Drug-free school zone is a term used in the United States to denote an area within a certain distance, most commonly 1,000 feet, of the nearest school, park, or other public area. Signs to this effect are generally posted along all public streets at the entrances to such an area.
The term is somewhat misleading, in that the sale or even possession of recreational drugs is uniformly illegal throughout the United States; what does make the signs arguably relevant, however, is that the laws in most American states now call for increased criminal penalties for drug sales (and, in some of these states, possession of drugs in sufficient quantity as to suggest an intent to distribute on the part of the person possessing said drugs) that occur within the designated zone. Other prohibited activities include gang involvement and carrying weapons. The first laws of this kind were passed in the late 1980s.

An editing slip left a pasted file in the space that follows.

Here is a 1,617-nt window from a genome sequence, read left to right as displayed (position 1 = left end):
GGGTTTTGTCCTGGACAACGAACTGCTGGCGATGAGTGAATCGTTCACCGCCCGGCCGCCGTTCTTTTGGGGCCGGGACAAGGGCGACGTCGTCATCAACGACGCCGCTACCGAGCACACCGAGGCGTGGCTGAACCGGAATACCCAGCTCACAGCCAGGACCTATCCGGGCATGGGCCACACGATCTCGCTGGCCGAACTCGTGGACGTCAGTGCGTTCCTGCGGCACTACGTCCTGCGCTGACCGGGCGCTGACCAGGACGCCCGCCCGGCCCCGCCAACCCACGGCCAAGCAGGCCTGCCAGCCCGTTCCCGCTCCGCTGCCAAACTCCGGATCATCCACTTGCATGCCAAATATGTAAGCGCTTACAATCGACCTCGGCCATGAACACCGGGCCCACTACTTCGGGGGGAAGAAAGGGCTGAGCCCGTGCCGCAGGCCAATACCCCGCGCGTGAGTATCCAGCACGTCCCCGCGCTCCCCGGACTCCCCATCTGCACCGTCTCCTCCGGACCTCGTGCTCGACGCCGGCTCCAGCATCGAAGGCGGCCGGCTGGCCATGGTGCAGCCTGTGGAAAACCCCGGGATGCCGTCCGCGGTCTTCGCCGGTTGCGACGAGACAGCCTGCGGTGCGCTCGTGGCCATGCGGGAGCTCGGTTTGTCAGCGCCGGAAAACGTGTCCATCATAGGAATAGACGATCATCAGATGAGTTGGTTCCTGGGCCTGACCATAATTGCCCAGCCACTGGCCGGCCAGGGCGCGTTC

However, within these drug-free school zones there are often increased enforcement efforts, with a subsequent increase in arrests. Some argue that the punishment for these laws are draconian, involving long prison terms for people who possess small amounts of illegal drugs.
The term is uncertain as defined above since every place in the US is inherently supposed to be a drug-free zone, and the same goes for most of the democracies (excluding some areas in Europe). For example, in India, no alcohol shops can be opened close to areas such as educational institutes and religious institutions. The same goes for tobacco.
Zone Defense: Drug-Free School Zones Were Supposed to Keep Dealers Away from Kids. but What Happens When the Zones Engulf Whole Cities?
Jun 01, 2002; IN THE SPRING OF 1997, DEMATRIC YOUNG was living at the Sunset Motel just off Highway 84 in North Lubbock, Texas. The Sunset is...